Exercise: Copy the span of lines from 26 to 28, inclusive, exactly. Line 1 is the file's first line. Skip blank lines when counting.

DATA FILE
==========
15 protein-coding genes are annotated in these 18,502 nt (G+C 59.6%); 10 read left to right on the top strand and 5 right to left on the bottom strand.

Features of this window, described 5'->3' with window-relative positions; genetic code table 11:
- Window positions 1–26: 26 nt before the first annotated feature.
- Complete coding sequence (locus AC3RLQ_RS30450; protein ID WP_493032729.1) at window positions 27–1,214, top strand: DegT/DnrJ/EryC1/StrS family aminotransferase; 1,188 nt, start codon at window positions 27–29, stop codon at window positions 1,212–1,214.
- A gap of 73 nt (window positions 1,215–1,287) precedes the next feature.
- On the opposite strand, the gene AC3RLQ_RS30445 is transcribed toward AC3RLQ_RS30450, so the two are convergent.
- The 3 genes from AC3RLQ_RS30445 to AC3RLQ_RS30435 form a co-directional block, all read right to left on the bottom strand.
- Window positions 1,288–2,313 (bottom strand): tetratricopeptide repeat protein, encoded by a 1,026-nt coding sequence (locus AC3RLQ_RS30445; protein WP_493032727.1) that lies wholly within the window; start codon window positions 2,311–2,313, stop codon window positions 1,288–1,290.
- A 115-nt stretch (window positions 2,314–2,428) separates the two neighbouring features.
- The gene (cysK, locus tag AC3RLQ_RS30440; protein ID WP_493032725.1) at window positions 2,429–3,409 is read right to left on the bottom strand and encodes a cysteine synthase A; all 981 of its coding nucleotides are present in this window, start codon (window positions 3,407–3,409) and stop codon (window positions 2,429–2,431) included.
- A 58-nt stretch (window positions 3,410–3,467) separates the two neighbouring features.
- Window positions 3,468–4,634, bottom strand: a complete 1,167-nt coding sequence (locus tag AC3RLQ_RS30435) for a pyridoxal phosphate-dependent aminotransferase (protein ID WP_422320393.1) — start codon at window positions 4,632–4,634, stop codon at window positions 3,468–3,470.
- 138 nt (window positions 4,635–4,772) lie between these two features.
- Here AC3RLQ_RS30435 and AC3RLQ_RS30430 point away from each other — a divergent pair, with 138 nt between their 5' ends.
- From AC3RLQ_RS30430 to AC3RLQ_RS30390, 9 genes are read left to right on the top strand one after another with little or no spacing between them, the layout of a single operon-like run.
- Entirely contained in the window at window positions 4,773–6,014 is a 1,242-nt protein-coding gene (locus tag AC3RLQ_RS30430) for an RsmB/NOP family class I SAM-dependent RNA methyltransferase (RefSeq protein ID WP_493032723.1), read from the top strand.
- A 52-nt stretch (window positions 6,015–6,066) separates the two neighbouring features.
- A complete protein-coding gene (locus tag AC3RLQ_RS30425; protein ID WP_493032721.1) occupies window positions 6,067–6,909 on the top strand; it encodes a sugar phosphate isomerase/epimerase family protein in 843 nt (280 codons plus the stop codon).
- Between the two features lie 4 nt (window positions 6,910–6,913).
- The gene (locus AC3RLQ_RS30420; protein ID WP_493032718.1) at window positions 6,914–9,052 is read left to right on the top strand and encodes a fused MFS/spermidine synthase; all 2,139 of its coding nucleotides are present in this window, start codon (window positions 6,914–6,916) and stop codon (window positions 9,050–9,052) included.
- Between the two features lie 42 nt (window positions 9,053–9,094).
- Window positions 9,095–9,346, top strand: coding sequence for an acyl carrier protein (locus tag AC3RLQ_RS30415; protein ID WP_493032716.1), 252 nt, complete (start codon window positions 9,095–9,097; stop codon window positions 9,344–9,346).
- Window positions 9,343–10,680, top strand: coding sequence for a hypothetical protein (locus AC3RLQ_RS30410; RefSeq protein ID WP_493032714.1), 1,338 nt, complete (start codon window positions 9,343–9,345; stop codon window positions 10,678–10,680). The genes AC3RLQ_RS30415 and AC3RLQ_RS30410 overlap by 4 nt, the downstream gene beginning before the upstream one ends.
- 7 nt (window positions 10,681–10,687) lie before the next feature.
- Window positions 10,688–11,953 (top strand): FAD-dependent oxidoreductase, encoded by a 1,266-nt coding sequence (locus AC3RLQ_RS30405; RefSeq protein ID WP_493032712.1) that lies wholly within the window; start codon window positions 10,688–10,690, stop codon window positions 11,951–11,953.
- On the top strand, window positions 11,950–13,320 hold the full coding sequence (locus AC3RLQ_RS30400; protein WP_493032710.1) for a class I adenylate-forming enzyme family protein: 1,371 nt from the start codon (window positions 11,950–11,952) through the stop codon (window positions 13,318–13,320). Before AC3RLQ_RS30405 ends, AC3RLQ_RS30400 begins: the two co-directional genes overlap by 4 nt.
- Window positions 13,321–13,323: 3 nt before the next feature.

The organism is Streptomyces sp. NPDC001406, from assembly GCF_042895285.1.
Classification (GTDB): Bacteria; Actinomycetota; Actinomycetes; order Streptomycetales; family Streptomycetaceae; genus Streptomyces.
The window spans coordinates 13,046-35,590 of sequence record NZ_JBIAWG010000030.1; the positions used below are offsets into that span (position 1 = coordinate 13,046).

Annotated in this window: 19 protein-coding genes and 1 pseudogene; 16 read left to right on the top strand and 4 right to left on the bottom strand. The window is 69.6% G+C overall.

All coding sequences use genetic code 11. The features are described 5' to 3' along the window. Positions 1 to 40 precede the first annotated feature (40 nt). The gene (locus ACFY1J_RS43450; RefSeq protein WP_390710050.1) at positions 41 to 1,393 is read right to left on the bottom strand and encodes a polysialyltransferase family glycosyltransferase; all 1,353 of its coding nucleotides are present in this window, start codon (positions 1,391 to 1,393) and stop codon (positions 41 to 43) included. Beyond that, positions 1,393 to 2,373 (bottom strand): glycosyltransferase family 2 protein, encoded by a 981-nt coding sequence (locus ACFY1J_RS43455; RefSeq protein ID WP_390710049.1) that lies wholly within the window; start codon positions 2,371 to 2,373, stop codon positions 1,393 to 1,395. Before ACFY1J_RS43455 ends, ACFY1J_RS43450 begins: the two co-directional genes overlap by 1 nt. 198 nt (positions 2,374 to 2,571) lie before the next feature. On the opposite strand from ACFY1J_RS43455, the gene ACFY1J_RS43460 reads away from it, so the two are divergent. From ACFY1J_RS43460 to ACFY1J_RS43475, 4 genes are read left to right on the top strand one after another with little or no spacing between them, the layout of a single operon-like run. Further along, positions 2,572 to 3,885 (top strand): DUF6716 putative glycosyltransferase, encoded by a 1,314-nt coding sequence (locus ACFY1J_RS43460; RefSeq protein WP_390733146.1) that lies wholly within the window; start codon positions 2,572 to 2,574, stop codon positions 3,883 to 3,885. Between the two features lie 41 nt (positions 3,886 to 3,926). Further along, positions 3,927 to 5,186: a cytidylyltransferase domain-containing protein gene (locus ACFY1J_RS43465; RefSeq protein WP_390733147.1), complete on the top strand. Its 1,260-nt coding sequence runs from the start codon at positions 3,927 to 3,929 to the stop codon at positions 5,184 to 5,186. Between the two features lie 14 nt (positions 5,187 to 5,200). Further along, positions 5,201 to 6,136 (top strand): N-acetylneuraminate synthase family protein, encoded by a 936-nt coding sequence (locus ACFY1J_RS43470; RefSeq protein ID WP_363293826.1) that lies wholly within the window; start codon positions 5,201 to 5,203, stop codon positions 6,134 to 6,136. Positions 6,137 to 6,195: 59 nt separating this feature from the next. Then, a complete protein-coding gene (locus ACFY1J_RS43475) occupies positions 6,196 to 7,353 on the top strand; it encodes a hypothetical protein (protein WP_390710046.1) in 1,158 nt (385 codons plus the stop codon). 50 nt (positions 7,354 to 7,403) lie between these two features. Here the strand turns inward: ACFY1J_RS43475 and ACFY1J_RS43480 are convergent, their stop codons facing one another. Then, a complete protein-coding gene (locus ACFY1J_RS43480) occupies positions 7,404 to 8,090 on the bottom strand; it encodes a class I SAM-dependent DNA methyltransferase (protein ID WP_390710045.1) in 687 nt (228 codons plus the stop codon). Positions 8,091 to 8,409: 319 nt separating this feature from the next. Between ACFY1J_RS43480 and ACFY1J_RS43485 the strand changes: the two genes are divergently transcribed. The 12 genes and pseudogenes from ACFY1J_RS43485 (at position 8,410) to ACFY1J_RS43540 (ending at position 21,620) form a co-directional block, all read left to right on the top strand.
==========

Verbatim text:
- On the top strand, window positions 11,950–13,320 hold the full coding sequence (locus AC3RLQ_RS30400; protein WP_493032710.1) for a class I adenylate-forming enzyme family protein: 1,371 nt from the start codon (window positions 11,950–11,952) through the stop codon (window positions 13,318–13,320). Before AC3RLQ_RS30405 ends, AC3RLQ_RS30400 begins: the two co-directional genes overlap by 4 nt.
- Window positions 13,321–13,323: 3 nt before the next feature.

The organism is Streptomyces sp. NPDC001406, from assembly GCF_042895285.1.